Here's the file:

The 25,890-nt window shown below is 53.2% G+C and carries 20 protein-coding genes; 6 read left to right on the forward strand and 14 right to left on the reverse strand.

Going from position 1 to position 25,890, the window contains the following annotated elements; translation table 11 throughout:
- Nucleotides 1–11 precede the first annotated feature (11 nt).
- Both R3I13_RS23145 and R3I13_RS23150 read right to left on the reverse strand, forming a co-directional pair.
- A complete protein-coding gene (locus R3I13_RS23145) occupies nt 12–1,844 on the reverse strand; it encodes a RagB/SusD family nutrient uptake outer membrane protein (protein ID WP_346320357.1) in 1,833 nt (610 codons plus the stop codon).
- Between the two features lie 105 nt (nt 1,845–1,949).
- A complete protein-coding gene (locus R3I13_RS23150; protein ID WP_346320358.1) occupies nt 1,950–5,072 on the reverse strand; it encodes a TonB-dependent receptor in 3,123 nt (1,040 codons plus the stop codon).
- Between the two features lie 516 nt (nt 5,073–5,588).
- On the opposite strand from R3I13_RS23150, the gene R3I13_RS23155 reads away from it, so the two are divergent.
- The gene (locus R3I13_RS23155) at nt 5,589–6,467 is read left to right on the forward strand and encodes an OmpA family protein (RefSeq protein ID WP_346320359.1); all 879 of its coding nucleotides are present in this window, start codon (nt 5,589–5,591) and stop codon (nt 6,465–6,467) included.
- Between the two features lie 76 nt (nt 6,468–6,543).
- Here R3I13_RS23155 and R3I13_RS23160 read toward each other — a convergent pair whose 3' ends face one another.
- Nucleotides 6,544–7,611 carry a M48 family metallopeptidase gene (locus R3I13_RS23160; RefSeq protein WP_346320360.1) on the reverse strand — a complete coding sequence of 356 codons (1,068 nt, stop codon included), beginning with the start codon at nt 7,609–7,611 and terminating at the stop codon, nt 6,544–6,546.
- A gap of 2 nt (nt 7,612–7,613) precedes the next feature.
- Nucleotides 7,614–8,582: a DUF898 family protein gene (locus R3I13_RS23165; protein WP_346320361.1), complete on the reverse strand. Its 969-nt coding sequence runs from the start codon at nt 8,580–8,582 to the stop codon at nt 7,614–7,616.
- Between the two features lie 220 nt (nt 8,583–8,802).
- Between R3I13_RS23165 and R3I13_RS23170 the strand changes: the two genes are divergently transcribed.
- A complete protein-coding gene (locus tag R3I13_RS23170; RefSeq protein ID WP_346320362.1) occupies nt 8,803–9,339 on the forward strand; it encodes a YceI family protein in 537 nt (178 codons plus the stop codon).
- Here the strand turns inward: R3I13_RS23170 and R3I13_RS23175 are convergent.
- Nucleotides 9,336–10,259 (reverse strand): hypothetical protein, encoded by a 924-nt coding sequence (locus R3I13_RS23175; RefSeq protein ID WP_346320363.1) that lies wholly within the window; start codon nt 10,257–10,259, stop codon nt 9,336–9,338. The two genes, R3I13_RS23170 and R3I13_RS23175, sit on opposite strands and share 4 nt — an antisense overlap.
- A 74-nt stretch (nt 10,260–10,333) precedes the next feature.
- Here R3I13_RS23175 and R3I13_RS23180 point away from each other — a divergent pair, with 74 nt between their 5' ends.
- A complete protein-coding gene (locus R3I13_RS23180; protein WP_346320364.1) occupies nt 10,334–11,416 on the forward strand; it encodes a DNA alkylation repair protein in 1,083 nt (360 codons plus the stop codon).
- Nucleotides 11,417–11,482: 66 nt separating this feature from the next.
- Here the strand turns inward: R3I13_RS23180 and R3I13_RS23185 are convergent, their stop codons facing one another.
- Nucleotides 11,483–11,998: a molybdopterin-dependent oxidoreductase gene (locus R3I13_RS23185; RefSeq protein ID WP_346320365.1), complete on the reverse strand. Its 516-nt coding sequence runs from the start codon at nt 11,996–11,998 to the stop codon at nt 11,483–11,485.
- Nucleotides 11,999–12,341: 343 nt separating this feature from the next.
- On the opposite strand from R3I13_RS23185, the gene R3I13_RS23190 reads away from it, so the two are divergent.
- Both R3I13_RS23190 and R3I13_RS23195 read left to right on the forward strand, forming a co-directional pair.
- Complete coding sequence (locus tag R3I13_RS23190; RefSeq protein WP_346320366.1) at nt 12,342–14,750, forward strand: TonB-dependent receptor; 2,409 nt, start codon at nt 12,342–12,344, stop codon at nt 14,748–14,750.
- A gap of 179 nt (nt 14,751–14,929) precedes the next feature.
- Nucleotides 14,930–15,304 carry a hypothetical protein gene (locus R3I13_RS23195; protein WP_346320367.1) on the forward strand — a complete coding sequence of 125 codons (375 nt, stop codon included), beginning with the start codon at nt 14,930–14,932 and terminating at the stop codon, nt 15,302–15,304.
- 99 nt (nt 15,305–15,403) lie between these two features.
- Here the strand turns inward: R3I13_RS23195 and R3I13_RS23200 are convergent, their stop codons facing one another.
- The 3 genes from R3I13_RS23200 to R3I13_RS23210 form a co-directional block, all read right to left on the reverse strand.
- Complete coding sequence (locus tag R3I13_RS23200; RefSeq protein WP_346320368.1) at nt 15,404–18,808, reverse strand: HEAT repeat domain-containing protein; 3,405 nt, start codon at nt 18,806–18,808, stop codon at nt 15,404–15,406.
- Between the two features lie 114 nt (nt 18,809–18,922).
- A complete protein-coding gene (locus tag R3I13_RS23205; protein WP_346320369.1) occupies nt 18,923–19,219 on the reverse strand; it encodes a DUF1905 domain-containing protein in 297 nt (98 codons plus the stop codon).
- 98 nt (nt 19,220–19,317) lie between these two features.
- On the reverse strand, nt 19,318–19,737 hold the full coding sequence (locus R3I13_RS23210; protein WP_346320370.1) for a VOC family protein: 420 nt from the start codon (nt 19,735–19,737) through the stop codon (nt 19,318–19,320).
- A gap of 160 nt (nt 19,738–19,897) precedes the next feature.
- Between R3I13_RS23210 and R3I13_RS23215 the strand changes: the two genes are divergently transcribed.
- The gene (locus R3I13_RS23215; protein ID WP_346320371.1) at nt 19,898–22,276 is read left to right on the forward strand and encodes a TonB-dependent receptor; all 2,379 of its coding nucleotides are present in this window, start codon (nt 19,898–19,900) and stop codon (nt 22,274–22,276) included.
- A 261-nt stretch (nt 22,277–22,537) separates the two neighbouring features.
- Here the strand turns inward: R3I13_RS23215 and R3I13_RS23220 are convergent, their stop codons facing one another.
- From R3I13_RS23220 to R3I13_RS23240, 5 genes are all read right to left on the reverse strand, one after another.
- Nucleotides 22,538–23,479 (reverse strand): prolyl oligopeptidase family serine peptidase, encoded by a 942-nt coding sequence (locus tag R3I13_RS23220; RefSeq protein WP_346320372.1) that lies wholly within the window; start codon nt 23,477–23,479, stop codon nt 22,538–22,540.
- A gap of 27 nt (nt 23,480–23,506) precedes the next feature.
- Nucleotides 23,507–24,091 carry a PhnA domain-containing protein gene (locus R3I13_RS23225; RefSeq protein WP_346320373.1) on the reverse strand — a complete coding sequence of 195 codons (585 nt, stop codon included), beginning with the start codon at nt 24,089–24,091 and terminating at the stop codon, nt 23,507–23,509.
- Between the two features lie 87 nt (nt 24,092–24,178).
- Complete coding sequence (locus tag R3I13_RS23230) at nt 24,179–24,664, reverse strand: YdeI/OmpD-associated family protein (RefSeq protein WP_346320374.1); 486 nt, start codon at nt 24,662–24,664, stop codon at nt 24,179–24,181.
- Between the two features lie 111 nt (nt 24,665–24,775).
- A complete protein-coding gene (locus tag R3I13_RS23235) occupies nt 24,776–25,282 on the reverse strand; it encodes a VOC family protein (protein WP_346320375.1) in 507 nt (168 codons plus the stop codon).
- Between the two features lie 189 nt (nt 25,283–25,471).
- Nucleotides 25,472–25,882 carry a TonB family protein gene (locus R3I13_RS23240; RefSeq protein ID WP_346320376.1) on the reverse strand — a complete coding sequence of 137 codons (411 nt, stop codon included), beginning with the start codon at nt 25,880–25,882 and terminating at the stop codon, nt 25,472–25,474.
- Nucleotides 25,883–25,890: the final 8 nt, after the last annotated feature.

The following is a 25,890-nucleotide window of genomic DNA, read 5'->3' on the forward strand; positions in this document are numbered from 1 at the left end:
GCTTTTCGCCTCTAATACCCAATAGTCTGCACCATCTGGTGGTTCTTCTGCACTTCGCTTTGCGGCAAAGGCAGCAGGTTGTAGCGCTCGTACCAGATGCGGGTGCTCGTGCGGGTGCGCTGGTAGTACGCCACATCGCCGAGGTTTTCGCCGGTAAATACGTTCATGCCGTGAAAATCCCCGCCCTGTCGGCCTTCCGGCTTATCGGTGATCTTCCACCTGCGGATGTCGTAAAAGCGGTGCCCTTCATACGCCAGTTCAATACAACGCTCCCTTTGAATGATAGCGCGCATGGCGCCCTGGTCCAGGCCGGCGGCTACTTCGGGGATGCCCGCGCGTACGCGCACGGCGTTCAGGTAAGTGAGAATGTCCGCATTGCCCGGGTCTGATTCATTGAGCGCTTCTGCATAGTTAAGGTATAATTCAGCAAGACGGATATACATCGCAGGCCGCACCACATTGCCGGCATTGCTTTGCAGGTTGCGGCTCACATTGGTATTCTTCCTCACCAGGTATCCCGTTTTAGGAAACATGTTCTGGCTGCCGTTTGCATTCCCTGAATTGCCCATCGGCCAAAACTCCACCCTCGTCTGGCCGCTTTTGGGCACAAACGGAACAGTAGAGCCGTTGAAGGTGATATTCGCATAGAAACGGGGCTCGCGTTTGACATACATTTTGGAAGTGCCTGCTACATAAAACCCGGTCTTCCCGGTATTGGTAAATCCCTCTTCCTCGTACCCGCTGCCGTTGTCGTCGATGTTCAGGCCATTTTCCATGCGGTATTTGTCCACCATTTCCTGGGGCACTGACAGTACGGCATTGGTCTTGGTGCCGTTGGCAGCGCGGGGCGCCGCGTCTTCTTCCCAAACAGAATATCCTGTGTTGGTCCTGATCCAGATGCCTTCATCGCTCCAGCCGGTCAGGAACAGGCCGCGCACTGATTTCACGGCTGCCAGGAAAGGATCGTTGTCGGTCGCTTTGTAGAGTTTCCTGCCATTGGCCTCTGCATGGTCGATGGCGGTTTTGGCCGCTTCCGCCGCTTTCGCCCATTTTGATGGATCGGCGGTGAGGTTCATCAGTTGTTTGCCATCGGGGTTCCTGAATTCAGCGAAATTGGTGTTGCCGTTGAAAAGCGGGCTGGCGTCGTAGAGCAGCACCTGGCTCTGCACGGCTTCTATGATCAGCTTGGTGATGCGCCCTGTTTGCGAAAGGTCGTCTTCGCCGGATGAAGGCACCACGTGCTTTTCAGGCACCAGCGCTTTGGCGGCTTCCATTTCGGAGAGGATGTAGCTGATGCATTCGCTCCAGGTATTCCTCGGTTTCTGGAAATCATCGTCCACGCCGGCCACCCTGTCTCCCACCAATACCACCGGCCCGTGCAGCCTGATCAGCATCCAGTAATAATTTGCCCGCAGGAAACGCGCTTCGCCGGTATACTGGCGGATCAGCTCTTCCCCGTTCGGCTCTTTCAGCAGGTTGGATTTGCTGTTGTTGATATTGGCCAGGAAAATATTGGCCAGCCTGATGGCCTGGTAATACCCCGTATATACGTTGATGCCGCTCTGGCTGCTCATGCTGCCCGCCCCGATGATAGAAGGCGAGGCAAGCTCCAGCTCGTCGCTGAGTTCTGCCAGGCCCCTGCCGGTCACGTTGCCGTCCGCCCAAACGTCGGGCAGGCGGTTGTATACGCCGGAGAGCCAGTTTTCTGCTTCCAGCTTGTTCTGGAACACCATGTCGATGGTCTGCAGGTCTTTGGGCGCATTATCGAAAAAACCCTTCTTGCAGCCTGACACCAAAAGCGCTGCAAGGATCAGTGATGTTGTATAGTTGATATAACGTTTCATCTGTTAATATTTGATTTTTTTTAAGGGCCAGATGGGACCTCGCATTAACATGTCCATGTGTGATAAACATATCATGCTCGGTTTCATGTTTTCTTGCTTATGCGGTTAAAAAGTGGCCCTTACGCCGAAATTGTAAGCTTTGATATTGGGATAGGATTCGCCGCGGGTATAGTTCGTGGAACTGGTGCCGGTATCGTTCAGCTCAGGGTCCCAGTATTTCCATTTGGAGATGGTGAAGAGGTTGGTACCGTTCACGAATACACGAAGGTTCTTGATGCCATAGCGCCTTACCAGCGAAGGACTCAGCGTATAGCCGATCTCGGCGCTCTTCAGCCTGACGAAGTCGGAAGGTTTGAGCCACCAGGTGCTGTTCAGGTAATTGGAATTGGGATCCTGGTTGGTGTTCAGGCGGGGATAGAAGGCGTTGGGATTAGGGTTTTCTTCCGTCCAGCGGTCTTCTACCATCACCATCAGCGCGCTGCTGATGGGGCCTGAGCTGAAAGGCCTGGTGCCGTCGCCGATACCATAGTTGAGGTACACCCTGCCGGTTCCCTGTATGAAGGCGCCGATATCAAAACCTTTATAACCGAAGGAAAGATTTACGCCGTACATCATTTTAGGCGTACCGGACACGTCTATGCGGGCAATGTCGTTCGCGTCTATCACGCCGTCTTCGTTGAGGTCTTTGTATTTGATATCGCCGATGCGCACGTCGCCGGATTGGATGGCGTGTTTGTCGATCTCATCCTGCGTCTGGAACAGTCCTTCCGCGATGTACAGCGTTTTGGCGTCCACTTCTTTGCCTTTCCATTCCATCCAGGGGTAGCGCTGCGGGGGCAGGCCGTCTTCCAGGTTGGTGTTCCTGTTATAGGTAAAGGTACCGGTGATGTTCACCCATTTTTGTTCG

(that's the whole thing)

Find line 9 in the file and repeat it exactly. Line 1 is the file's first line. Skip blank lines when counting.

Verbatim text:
- On the opposite strand from R3I13_RS23150, the gene R3I13_RS23155 reads away from it, so the two are divergent.